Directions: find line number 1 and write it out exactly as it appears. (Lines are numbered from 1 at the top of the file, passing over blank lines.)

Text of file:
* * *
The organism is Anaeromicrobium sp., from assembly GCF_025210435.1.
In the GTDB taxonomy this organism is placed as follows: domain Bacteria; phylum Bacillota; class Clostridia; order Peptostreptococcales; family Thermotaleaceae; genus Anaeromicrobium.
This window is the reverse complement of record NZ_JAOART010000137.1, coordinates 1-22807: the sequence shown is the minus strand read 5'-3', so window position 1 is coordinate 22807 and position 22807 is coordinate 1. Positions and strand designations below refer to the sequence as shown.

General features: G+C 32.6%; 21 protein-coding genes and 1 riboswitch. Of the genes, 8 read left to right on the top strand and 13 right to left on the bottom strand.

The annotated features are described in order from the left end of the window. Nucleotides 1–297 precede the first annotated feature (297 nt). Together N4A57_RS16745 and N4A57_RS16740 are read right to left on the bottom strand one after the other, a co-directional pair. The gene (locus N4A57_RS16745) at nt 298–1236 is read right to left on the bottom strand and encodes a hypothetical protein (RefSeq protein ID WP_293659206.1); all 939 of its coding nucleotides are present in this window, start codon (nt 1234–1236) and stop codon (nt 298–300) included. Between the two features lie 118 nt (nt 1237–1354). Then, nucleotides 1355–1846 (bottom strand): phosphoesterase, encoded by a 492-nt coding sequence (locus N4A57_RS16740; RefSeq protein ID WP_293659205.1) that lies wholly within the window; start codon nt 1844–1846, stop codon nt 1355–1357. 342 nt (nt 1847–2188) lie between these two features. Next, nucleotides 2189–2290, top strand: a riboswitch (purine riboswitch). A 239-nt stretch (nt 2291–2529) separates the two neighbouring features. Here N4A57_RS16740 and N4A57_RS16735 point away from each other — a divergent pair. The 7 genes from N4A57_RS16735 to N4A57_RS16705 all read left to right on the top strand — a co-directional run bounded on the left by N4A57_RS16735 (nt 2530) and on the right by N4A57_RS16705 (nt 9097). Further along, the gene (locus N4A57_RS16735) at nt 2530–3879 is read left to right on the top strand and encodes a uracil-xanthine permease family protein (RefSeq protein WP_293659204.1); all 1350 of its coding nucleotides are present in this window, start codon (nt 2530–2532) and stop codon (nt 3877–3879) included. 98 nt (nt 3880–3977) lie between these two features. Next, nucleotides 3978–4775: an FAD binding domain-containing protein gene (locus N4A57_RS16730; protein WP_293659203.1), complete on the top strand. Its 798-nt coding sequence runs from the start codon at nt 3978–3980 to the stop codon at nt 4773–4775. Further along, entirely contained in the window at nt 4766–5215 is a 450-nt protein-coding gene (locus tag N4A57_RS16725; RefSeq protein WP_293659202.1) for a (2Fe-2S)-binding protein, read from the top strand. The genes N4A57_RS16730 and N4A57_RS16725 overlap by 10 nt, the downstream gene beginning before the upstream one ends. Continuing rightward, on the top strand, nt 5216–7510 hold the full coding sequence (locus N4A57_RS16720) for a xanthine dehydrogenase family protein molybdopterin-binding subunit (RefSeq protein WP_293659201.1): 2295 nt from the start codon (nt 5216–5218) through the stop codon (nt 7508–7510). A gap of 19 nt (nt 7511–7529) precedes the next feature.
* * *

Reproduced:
The organism is Anaeromicrobium sp., from assembly GCF_025210435.1.